WASHINGTON– Parenting a child with special needs can be especially challenging. The Episcopal Center for Children, a nonprofit treatment center and school for children in grades K-7, offers tips and advice to help parents support a child with special needs at home.
“Parenting a child with special needs is like running a marathon,” said Dodd White, president and CEO of ECC. “You have to remember that you are in this for the long haul. Children with special needs are often told by others that they are worthless. You are their most important cheerleader and advocate. You want to positively support your child as he or she progresses.”
Tip #1 – Understand your child’s diagnoses and know your child’s Individual Education Plan. Review your child’s Individual Education Plan (IEP) and diagnoses. Do you have any new medical or psychological reports that the school should know about? Do you think it meets his or her needs? Are all aspects of the plan being implemented? Talk with school staff to make sure their plans for your child match the goals in the IEP and to ensure they are aware of your child’s current status.
Tip #2 – Communicate with the school staff on a regular basis. At ECC, a social worker calls a parent or guardian every day for every student and updates him or her on their child’s progress for the day. Not every place is like ECC. You may need to be proactive about communicating with the staff at a different school. Ask how you can best support your child’s progress at home, what techniques assist him or her in the classroom, and how you might best support what he or she is learning.
Tip #3 – Frame the school day in terms of progress, not failure. Go through your child’s backpack or schoolbag or folder and ask about the items that come home in it. Talk with your child about his or her day. Ask what their favorite activity today was, or what was special to them. Ask if they did something they are proud of that day. Look for ways to praise your child and support progress.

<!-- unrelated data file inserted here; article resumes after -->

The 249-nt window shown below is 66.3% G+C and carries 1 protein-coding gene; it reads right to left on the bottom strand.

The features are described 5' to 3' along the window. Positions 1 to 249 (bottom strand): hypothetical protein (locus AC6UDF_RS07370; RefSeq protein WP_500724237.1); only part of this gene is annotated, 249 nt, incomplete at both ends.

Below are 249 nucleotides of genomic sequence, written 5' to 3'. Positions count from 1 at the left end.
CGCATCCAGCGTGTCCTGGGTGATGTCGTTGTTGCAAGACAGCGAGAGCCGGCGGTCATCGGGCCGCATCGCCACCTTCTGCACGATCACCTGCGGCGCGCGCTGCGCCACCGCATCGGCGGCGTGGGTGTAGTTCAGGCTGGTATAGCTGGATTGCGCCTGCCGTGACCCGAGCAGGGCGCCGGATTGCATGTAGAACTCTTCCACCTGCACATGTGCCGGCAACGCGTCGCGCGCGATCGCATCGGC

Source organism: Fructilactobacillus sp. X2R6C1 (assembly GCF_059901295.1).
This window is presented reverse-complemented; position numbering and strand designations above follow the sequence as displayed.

Tip #4 – Help your child understand that having a disability or emotional challenge does not mean that something is wrong with him or her as a person. Each person is different, but we can all learn. Convincing your child that what he or she is coping with is how to manage their learning challenges, and not fundamental flaws, may be a long process. Understanding and accepting one’s identity of who we are, what we need, and our limitations is essential to a person’s mental health, well-being, and self-esteem.
Tip #5 – Make time to enjoy your child. Being grounded in a positive and healthy family life provides stability that supports a child with special needs. Read to your child. Ask how their day went. Celebrate every step forward. Make memories together for your family. Eat dinner together.
About the Episcopal Center for Children
The Episcopal Center for Children is a private nonprofit, nondenominational day treatment facility and school for emotionally troubled children and their families from the greater Washington, D.C. metropolitan area. Accredited by the Joint Commission, the Center offers a day treatment program for children who are 5-13 years old in grades K – 7 and focuses on enabling children to return to the public school and the community, while being able to re-engage with their families and build a positive future for themselves. More information is available at ECCofDC.org.
After an on-site accreditation review last fall, the Center was awarded a gold seal of excellence by the Joint Commission for its compliance with national standards in behavioral health care. The Joint Commission began accrediting the Center annually in 1998. The Center has been fully accredited since 1978. It was first accredited by the American Association of Psychiatric Services for Children.
Since its founding in 1894, the Center has served children – first as a convalescent home for sick children, then as an orphanage. Since 1959 the Center has served as a treatment center and school for emotionally troubled children. In 1959 it moved from a partial residential program to an intensive day program.
Media contact: Ami Neiberger-Miller, 703.887.4877, [email protected].